On the Specificity of Middle Eastern Constitutionalism

45 Pages Posted: 1 Mar 2013

See all articles by Chibli Mallat

Chibli Mallat

University of Utah - S.J. Quinney College of Law; Université Saint-Joseph

Date Written: March 1, 2006


The trend towards judicial review of constitutions is strong across the Middle East, with the introduction of various models of constitutional review in the last decades in Egypt, Iran, and the United Arab Emirates, and more recently in Yemen, Lebanon, Jordan, Algeria, and Morocco.

An analysis of Middle Eastern constitutional law is therefore possible on two levels. Following the French model, the analysis would examine the political institutions of various states, the way elections are carried out, the separation of powers if any, and the division of responsibilities between executive and legislative powers in constitutional texts and in practice. The system can therefore be studied from a top-bottom perspective, the way constitutional law is usually taught in France (“gouvernants and gouvernés”). This is the analytical course pursued here.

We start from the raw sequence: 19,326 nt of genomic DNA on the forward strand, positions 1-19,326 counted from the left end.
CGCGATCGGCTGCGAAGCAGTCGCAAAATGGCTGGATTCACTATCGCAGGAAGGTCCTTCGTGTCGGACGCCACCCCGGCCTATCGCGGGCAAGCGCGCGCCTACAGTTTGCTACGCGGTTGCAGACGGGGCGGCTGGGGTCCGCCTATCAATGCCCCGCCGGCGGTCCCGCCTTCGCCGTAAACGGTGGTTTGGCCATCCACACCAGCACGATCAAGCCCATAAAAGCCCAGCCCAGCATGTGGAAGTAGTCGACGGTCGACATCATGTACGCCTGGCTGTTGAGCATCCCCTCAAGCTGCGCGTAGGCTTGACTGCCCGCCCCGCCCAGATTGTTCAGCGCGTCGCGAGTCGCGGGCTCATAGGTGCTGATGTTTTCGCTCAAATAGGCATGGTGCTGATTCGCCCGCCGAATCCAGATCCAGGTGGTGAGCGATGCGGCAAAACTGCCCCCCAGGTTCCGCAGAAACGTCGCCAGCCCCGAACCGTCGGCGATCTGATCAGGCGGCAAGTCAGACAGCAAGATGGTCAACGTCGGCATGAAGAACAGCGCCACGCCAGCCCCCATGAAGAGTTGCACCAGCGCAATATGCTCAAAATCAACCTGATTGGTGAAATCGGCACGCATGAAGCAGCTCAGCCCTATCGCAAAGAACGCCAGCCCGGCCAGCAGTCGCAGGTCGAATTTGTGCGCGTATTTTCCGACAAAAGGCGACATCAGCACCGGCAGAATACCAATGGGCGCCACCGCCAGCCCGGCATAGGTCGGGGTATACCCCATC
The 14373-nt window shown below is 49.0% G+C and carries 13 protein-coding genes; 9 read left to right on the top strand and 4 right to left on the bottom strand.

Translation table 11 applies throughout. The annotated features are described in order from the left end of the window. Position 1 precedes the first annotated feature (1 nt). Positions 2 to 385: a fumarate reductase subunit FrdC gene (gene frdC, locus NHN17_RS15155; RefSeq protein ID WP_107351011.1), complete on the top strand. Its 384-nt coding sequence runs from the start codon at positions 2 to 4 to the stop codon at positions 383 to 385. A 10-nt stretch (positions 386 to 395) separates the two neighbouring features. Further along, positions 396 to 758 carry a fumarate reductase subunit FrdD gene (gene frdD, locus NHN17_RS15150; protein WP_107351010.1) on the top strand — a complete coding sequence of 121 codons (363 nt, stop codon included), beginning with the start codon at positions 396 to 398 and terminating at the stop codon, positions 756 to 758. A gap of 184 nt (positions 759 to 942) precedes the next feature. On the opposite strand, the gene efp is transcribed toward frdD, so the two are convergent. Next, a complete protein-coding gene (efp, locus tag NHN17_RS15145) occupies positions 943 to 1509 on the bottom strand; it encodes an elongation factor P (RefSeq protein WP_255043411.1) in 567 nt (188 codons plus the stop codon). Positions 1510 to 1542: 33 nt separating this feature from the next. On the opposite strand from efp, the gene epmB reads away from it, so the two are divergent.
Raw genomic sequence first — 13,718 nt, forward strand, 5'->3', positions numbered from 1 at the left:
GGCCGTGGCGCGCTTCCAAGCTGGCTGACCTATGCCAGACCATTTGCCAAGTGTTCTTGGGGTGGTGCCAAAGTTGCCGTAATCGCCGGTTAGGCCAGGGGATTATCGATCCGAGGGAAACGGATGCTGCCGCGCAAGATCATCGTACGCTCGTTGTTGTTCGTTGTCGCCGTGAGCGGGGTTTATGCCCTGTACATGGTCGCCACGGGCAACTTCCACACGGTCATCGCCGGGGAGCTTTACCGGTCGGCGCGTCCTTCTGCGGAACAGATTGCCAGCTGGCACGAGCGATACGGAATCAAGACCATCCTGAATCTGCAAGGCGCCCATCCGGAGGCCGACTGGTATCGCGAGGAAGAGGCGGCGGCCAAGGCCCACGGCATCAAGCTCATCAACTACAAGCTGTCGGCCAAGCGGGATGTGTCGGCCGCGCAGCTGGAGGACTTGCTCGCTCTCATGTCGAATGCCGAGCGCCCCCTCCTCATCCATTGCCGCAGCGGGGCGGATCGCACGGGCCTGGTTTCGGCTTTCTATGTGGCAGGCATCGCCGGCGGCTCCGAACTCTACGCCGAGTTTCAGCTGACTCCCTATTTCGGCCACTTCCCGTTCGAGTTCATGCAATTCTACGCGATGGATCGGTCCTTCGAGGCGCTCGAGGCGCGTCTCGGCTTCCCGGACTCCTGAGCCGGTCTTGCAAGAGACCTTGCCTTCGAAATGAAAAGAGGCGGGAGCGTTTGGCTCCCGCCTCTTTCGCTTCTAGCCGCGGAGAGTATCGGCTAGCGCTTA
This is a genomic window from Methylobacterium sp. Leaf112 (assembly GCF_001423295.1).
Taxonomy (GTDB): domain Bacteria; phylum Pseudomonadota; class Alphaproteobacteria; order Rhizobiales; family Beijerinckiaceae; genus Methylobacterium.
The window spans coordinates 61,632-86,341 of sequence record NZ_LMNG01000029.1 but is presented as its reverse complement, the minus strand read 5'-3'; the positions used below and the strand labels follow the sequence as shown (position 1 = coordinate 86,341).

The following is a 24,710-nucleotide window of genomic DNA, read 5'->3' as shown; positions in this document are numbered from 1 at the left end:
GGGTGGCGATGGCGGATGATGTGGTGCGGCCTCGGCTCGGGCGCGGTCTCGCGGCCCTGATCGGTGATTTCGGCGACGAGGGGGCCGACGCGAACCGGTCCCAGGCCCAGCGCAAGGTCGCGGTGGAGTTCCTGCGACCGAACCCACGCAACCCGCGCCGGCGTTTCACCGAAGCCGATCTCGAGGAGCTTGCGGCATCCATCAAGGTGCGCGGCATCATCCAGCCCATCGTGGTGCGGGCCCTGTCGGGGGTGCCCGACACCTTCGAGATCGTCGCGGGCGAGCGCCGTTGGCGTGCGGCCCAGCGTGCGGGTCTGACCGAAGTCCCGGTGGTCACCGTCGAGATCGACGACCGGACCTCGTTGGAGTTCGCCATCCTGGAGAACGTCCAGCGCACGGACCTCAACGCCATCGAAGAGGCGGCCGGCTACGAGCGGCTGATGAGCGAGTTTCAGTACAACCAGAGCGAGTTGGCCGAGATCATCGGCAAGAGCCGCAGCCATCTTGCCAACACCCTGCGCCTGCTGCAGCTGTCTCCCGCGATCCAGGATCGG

The other type of analysis follows a U.S. mode of exposition. There, decisions of the courts are the focus of the analysis, in so far as they shed cumulative light on the rule of law getting fleshed out in the practice of judicial review understood largely, and in constitutional adjudication for more recent experiments. Judicial review is the focus of a different study.

Suggested Citation

Mallat, Chibli, On the Specificity of Middle Eastern Constitutionalism (March 1, 2006). Available at SSRN: https://ssrn.com/abstract=2226067 or http://dx.doi.org/10.2139/ssrn.2226067

Chibli Mallat (Contact Author)

University of Utah - S.J. Quinney College of Law ( email )

383 S. University Street
Salt Lake City, UT 84112-0730
United States

Université Saint-Joseph ( email )


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